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Gabby's WORD 3 April 2012

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Gabby sings the praises of all the unsung heroes

Gabby's WORD 3 April 2012

 

Last Thursday found me at an art opening in sunny East London. As a Goldsmiths grad, I feel the need to indulge my arty side; so here I am, standing in the sun, drinking some bubbles and discussing ‘ownership’ and ‘recognition’ with a member of the gallery world. How did this conversation begin? I’d brought a friend of mine along to the gallery who’d illustrated a new commercial, but who had worked solely through the production company, was not individually credited, and had never met the agency. At this opening, she did and it was amazing for her to hear the praise that her work was given and to make what could become a prosperous connection. So our conversation stemmed from this example, but we went on to discuss the many photographers, graphic designers and artists whose work is not credited to them, the individual.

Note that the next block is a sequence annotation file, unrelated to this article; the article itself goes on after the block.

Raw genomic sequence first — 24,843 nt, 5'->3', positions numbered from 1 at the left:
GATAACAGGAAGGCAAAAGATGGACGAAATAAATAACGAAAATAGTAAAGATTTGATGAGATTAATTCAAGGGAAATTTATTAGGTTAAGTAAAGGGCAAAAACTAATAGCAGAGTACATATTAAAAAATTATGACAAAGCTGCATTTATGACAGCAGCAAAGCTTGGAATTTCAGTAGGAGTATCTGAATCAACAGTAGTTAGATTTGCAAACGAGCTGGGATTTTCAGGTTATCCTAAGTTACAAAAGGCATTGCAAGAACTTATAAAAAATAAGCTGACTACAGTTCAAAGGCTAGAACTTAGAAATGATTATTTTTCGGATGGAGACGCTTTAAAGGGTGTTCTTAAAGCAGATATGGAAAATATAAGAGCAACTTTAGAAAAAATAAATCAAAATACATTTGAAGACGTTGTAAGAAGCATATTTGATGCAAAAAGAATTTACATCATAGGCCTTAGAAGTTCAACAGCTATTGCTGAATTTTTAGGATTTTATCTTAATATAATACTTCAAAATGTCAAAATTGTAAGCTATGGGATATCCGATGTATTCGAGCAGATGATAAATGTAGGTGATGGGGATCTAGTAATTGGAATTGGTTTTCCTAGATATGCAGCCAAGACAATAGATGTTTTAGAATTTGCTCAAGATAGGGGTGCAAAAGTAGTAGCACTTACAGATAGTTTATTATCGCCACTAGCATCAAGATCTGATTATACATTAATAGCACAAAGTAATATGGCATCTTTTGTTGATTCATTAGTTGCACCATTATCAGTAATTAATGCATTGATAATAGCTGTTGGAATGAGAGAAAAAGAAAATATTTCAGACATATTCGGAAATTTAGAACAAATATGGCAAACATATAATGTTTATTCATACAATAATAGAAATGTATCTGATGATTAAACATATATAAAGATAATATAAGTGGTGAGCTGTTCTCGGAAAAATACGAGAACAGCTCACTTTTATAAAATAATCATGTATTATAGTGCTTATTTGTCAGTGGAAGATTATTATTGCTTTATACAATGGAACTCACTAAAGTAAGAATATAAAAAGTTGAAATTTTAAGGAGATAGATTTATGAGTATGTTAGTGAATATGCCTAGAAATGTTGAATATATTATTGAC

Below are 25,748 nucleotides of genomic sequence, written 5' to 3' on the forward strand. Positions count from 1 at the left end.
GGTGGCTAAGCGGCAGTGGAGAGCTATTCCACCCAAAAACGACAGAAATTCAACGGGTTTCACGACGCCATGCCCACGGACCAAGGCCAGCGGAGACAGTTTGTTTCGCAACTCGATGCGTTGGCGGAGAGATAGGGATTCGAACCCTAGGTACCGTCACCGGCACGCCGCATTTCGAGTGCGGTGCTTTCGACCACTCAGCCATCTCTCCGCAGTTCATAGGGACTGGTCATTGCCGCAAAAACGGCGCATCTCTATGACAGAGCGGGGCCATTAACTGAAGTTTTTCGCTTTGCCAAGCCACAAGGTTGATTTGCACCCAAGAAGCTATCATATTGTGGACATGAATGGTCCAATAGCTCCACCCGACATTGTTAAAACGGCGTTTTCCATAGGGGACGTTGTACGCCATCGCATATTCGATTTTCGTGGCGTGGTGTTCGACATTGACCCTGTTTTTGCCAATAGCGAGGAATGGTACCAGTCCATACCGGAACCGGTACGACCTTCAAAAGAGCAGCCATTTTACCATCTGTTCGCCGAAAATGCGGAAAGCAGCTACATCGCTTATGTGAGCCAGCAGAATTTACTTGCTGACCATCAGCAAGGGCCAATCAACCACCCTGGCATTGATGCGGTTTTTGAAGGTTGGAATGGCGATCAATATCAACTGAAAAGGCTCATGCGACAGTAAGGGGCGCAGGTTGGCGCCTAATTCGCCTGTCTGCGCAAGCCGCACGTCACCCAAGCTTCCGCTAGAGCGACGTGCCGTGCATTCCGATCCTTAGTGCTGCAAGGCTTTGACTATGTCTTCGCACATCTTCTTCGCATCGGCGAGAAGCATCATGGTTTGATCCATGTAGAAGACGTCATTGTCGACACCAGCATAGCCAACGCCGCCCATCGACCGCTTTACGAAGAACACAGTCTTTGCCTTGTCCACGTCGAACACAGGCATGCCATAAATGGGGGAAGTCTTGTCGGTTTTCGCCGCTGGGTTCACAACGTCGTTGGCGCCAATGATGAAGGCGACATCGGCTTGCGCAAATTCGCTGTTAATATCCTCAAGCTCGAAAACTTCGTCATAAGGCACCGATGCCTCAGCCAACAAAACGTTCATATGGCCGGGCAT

I started at the tender age of 14 as a runner. I made endless cups of tea, delivered hundreds of U-matics and could work out what the producer wanted for lunch, just by looking at her. Did I get any recognition? Of course not! And I shouldn’t have. But I was fortunate that when I handed a creative a cup of tea and he/she didn’t thank me, my director would make a point of pointing it out. So even when others didn’t see my merit, the fact that my team did meant that it was all worth it; the rubbish hours, dirty Soho streets and at times, rude clients. 
 
‘New Talent’ is an opportunity for a company to show recognition to an individual who deserves praise and acknowledgement for the contribution, hard work and the skill that they display/possess. This is an area within Little Black Book that I am extremely proud of and which I wish I had more time to concentrate on.  
 
People sometimes forget the account exec that amends punctuation mistakes on that deck into the wee hours, the illustrator who works passionately all night, trying not to worry about the rent. The director who writes treatments in endless notebooks, the producer who struggles with tight budgets but ensures all demands are met, the creative who somehow makes a dishwasher tablet seem interesting and the editor who never goes out on a Friday night. Those people, whoever they may be, need to identified and credited for their work; be it in an interview such as our ‘New talent’, within the creative credits at the end of a job or just with a simple ‘thank you’. 
 
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lbbonline.com, Tue, 03 Apr 2012 08:59:18 GMT